SUT shootout

Over the past six weeks I have had the chance to finish a SUT "shootout". I thought I would post my impressions.

My system config for the shoot-out consisted of the following:

TT: Nottingham 294
Tonearm: SME 312S
Cartridge: Koetsu Rosewood Signature Platinum & Benz Ebony
Preamp: Shindo Masetto
Amp: Atma-sphere S30 and Tube Audio Lab 300B
Speaker: Hawthorne Trio (Biamped Open Baffle Speaker)

Music listened to covered multiple genres (rock, jazz, classical) in both 33 and 45 rpm formats. Because of the different turn ratios of the products I used a SPL meter and tried to listen with volume at roughly 80-85db.

My subjective ranking is as follows:

1. Hashimoto HM-7
2. Auditorium 23 "Hommage"
3. Hashimoto HM-3
4. Modified EAR-834P (Upgraded parts and tubes)
5. Sowter
6. MC from Shindo Masetto (Lundahl based transformer)
7. Cinemag
8. Altec (DIY)

The good news is that all of the above are extremely musical. There were no poor performers. I think most people would be happy with any of these products on their own. It was only in direct comparison where some of the differences became apparent.

The top three (Auditorium Hommage and both Hashimoto's) were a notch above the rest because they had both huge soundstages and the ability to dig deep into the music in regards to detail. The Hashmito HM-7 and Auditorium further distinquished themselves from the HM-3 by being more nuanced and textured. The Koetsu's warm tone came across better with these top 2. The tone using the HM-3 was more neutral in character. In comparing the HM-7 to the Hommage, I felt the HM-7 had a slightly better ability to separate instruments in complex musical arrangements and had a slightly lower noise floor.

The EAR and Sowter were very good at showcasing detail and texture but the soundstage was smaller than the top 3.

The internal SUT from the Shindo preamp had the most unique sound of the group and was the toughest to grade. It had the lowest noise floor and really shined in certain types of music (intimate vocals or small scale jazz/chamber music). However, the soundstage of the Masetto (Lundahl) was the smallest of all the products and when it came to larger scale music (symphonies especially) it had a harder time separating instruments.

The Cinemag and Altec were, not suprisingly, extremely similar considering their common heritage. The soundstage was larger than the Shindo, Sowter and EAR but smaller than the Hashimoto's and Hommage. Where I felt they came up a little short was in the area of musical detail. Of these two products, I placed the Cinemag higher because I thought it was slightly quieter.

It is interesting to note that the pricing of the products ranged from a low of approximately $350 (Cinemag based SUT) to a high of roughly $5000 (Hommage). My "winner" (HM-7) is priced at approx $1600 for a finished product.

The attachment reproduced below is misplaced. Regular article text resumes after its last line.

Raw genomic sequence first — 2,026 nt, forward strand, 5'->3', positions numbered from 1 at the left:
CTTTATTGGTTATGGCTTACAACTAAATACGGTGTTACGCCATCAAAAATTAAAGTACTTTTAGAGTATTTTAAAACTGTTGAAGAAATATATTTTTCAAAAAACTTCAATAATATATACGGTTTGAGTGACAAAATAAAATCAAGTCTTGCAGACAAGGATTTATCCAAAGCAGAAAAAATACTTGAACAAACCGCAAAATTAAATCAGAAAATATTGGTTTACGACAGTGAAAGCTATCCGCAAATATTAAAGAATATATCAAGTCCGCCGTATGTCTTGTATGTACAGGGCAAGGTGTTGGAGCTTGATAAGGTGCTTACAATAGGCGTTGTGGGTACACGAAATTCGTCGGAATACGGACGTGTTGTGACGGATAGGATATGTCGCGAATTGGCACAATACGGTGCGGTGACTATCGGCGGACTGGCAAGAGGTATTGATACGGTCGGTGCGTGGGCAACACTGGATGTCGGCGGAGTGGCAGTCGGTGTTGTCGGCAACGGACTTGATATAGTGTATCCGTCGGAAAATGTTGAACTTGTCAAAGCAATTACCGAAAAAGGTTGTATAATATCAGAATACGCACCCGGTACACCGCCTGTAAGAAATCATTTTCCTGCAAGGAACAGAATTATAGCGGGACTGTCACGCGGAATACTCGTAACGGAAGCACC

Finally, I am aware that the performance of the products in question may differ substantially with other cartridges and systems so my ranking is a subjective opinion within the paramaters of my system, room and musical tastes. None-the-less, I had a fun time doing it.
Cool thread, the subject of which I'm only just beginning to investigate (tried a CineMag, liked it OK but wound up returning it for tangential reasons, at least for the time being).

But while Dougdeacon has apparently long since moved on from SUTs, and I have not yet begun to load as one might say (I used no resistors, since no provision was made for adding them in the particular SUT I tried), I'd still like to ask why it requires $1K worth of what I'm assuming must be premium resistors in order to figure out optimal values? Couldn't this experimentation be performed first with cheapie resistors to get into the ballpark, and once that's done then finish coming down the homestretch using fewer expensive ones? (Yes, I do at least know that better resistors actually sound better, often much better.)

Furthermore, is it truly necessary to load both the primary and the secondary to get good sound? I would have thought, in my ignorance, that one of the benefits of going with a reasonably well-matched SUT may have been eliminating the need for adding any resistors at all. And indeed, in my short time playing around with the two ratio choices in the model I tried, I found that transformer-loading seemed if anything less critical than what I've experienced with regular resistive loading, i.e., my carts sounded happier at a wider range of nominal loads than has usually been the case going straight into the phonostage's MC section. Which is also something I've read people saying around about using SUTs in general, however you and several other obviously experienced posters above would seem to take exception with this liberal, loosey-goosey point of view...
"Couldn't this experimentation be performed first with cheapie resistors to get into the ballpark, and once that's done then finish coming down the homestretch using fewer expensive ones?"

Hey Sibelius, I still have your Zu Druids and they sound great.

I am trying to go back to a MC setup again and was going to build a SUT with Hashimoto HM-3, where did you get your HM-7 from?
Largely based on Sibelius' review, above, I recently purchased a Hashimoto HM3-based SUT; the SUT-H from Choir Audio. It's a great product and is better in every way than I was expecting (and I had high expectations). John Parker is a great guy to deal with and a true gentleman.

Before ordering the SUT-H I had been using a friend's CineMag (Bob's) unit for a couple of months, and I also already owned an Audio Note AN-2. The Hashimoto-based SUT is simply better than the CineMag unit in every way, at least in my system. Cartridges have been a pair of Shelter 501s (stereo and mono), recently upgraded the 501 st to a 5000, and a DL-103R.

I got my Hashimoto SUT's (HM-3, HM-7) thru Choir Audio. He (John) also has a Cinemag version as well.